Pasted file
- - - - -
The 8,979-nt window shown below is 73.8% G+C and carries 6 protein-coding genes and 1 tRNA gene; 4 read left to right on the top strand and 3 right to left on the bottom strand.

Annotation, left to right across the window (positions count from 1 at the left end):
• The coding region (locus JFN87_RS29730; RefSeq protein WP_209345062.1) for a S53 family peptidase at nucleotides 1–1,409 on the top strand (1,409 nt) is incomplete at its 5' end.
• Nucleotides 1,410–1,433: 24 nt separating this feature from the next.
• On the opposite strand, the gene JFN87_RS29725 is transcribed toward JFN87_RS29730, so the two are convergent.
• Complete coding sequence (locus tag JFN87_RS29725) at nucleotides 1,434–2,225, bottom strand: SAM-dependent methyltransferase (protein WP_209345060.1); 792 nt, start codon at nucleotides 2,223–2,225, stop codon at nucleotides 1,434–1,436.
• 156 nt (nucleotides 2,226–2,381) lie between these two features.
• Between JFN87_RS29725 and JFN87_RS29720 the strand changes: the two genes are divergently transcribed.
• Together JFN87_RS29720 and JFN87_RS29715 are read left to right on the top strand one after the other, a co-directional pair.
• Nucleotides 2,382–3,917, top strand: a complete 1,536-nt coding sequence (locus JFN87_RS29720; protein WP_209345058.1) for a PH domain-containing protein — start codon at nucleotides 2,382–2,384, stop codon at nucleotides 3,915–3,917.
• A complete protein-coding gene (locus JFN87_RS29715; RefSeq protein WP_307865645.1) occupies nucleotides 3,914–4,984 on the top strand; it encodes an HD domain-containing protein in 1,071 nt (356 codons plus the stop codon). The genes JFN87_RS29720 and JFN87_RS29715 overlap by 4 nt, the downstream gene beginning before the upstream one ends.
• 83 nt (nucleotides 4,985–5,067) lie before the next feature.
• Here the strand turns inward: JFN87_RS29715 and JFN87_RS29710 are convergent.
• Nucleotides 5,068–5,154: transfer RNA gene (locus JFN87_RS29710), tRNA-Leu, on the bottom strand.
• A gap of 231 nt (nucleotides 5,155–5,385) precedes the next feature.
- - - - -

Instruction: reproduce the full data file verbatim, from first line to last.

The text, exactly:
The 8,979-nt window shown below is 73.8% G+C and carries 6 protein-coding genes and 1 tRNA gene; 4 read left to right on the top strand and 3 right to left on the bottom strand.

Annotation, left to right across the window (positions count from 1 at the left end):
• The coding region (locus JFN87_RS29730; RefSeq protein WP_209345062.1) for a S53 family peptidase at nucleotides 1–1,409 on the top strand (1,409 nt) is incomplete at its 5' end.
• Nucleotides 1,410–1,433: 24 nt separating this feature from the next.
• On the opposite strand, the gene JFN87_RS29725 is transcribed toward JFN87_RS29730, so the two are convergent.
• Complete coding sequence (locus tag JFN87_RS29725) at nucleotides 1,434–2,225, bottom strand: SAM-dependent methyltransferase (protein WP_209345060.1); 792 nt, start codon at nucleotides 2,223–2,225, stop codon at nucleotides 1,434–1,436.
• 156 nt (nucleotides 2,226–2,381) lie between these two features.
• Between JFN87_RS29725 and JFN87_RS29720 the strand changes: the two genes are divergently transcribed.
• Together JFN87_RS29720 and JFN87_RS29715 are read left to right on the top strand one after the other, a co-directional pair.
• Nucleotides 2,382–3,917, top strand: a complete 1,536-nt coding sequence (locus JFN87_RS29720; protein WP_209345058.1) for a PH domain-containing protein — start codon at nucleotides 2,382–2,384, stop codon at nucleotides 3,915–3,917.
• A complete protein-coding gene (locus JFN87_RS29715; RefSeq protein WP_307865645.1) occupies nucleotides 3,914–4,984 on the top strand; it encodes an HD domain-containing protein in 1,071 nt (356 codons plus the stop codon). The genes JFN87_RS29720 and JFN87_RS29715 overlap by 4 nt, the downstream gene beginning before the upstream one ends.
• 83 nt (nucleotides 4,985–5,067) lie before the next feature.
• Here the strand turns inward: JFN87_RS29715 and JFN87_RS29710 are convergent.
• Nucleotides 5,068–5,154: transfer RNA gene (locus JFN87_RS29710), tRNA-Leu, on the bottom strand.
• A gap of 231 nt (nucleotides 5,155–5,385) precedes the next feature.